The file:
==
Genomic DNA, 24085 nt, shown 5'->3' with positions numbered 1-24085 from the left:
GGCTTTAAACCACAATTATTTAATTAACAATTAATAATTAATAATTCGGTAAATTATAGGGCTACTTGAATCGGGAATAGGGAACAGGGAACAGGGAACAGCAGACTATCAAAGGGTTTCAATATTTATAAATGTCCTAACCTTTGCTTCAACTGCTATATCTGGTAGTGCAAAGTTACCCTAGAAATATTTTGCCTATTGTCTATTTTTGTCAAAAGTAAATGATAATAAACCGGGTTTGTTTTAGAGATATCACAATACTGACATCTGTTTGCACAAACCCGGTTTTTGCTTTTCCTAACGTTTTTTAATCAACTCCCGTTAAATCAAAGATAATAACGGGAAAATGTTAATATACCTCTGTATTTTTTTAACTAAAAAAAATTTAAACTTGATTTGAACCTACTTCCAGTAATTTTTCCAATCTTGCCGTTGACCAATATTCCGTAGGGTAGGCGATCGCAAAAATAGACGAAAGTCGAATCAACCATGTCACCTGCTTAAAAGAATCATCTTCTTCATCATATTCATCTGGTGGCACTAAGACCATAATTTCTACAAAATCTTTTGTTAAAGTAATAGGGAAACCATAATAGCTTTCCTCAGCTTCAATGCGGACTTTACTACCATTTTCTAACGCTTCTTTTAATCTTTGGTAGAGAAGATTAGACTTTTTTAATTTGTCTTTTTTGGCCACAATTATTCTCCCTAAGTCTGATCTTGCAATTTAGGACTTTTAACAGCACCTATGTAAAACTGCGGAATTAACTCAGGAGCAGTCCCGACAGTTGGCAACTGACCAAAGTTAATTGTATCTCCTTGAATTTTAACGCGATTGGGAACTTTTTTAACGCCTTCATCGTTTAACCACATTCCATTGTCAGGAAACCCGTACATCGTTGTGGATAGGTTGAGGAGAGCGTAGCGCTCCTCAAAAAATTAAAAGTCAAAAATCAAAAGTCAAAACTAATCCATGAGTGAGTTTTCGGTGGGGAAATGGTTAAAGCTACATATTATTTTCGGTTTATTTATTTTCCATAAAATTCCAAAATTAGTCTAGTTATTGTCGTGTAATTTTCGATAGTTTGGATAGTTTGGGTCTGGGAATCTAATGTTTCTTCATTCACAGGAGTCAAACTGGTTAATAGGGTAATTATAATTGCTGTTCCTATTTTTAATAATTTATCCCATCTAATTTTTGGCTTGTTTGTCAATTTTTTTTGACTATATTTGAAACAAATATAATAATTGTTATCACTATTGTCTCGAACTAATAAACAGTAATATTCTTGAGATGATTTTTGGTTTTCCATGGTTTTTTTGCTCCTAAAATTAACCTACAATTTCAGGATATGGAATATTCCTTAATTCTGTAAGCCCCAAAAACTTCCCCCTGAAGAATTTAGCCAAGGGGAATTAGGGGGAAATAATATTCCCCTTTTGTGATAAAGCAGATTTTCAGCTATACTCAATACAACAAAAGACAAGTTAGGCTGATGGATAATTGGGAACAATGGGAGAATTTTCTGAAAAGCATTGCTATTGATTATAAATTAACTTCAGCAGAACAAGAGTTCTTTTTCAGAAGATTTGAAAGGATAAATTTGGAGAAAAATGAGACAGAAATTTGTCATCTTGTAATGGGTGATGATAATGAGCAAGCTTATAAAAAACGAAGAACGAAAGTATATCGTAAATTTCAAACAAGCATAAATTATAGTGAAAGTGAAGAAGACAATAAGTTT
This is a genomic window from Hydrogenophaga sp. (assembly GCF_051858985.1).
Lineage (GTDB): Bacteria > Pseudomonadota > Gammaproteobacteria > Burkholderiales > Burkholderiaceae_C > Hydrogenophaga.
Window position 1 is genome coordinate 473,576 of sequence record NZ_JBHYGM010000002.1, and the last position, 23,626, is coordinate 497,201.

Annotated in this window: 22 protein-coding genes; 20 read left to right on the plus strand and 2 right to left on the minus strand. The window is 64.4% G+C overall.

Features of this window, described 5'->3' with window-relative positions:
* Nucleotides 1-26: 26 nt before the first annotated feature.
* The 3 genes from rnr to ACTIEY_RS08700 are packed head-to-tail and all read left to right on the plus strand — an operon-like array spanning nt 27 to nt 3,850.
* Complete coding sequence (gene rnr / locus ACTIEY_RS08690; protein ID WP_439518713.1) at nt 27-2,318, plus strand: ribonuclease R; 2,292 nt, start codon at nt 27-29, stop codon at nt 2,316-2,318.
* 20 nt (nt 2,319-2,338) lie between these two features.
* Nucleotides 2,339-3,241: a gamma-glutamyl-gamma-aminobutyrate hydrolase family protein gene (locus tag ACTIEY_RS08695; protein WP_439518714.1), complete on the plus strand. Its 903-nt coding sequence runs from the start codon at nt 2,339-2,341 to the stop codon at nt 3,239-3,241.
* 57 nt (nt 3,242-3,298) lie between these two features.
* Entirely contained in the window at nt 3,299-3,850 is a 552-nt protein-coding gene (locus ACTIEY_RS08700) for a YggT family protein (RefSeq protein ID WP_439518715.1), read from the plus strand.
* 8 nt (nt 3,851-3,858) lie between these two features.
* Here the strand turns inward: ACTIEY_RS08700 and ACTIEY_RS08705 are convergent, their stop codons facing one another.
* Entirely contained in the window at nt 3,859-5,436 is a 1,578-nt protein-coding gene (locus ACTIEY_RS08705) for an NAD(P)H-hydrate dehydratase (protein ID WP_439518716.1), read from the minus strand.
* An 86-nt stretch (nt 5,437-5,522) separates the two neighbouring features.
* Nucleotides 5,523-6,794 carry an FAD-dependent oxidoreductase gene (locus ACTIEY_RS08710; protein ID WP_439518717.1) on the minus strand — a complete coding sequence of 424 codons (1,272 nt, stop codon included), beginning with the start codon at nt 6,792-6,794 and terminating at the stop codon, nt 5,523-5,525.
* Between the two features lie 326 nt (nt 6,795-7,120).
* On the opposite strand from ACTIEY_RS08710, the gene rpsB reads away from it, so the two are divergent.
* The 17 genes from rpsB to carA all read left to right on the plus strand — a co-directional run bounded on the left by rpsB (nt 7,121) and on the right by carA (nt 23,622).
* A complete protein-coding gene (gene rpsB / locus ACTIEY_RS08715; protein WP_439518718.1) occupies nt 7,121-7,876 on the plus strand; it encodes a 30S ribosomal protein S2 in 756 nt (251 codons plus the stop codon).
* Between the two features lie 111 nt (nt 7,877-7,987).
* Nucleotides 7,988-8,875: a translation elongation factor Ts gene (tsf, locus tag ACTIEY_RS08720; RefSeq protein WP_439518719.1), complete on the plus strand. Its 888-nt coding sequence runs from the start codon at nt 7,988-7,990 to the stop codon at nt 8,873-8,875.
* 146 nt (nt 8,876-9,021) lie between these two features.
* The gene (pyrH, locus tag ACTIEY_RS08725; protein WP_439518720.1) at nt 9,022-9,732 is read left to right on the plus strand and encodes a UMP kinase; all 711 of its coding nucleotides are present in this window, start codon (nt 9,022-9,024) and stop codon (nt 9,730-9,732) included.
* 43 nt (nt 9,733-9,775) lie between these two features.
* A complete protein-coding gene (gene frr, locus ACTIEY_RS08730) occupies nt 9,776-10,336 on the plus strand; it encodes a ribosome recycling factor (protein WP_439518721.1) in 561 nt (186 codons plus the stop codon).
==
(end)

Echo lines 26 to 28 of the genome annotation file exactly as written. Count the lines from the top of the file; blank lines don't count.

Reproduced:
* 146 nt (nt 8,876-9,021) lie between these two features.
* The gene (pyrH, locus tag ACTIEY_RS08725; protein WP_439518720.1) at nt 9,022-9,732 is read left to right on the plus strand and encodes a UMP kinase; all 711 of its coding nucleotides are present in this window, start codon (nt 9,022-9,024) and stop codon (nt 9,730-9,732) included.
* 43 nt (nt 9,733-9,775) lie between these two features.